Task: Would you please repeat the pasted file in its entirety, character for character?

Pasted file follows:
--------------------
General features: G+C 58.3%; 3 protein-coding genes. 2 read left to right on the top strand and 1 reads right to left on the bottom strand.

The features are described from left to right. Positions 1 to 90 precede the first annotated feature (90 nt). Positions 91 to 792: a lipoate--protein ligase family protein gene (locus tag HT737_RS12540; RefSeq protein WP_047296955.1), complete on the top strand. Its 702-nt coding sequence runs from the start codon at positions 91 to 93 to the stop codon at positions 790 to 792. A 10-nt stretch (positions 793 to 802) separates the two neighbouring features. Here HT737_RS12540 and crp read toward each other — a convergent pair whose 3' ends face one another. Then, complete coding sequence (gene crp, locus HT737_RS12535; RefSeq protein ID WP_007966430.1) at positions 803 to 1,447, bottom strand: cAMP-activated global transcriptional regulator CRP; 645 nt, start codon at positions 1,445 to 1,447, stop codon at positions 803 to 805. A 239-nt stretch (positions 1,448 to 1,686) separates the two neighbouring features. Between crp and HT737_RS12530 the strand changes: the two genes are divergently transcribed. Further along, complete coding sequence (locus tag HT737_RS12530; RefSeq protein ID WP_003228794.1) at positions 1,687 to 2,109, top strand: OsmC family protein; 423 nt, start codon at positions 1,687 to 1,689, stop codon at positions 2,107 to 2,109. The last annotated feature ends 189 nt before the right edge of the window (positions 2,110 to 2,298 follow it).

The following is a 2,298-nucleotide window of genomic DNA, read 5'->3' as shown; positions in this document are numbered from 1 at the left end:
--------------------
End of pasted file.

General features: G+C 58.3%; 3 protein-coding genes. 2 read left to right on the top strand and 1 reads right to left on the bottom strand.

The features are described from left to right. Positions 1 to 90 precede the first annotated feature (90 nt). Positions 91 to 792: a lipoate--protein ligase family protein gene (locus tag HT737_RS12540; RefSeq protein WP_047296955.1), complete on the top strand. Its 702-nt coding sequence runs from the start codon at positions 91 to 93 to the stop codon at positions 790 to 792. A 10-nt stretch (positions 793 to 802) separates the two neighbouring features. Here HT737_RS12540 and crp read toward each other — a convergent pair whose 3' ends face one another. Then, complete coding sequence (gene crp, locus HT737_RS12535; RefSeq protein ID WP_007966430.1) at positions 803 to 1,447, bottom strand: cAMP-activated global transcriptional regulator CRP; 645 nt, start codon at positions 1,445 to 1,447, stop codon at positions 803 to 805. A 239-nt stretch (positions 1,448 to 1,686) separates the two neighbouring features. Between crp and HT737_RS12530 the strand changes: the two genes are divergently transcribed. Further along, complete coding sequence (locus tag HT737_RS12530; RefSeq protein ID WP_003228794.1) at positions 1,687 to 2,109, top strand: OsmC family protein; 423 nt, start codon at positions 1,687 to 1,689, stop codon at positions 2,107 to 2,109. The last annotated feature ends 189 nt before the right edge of the window (positions 2,110 to 2,298 follow it).

The following is a 2,298-nucleotide window of genomic DNA, read 5'->3' as shown; positions in this document are numbered from 1 at the left end: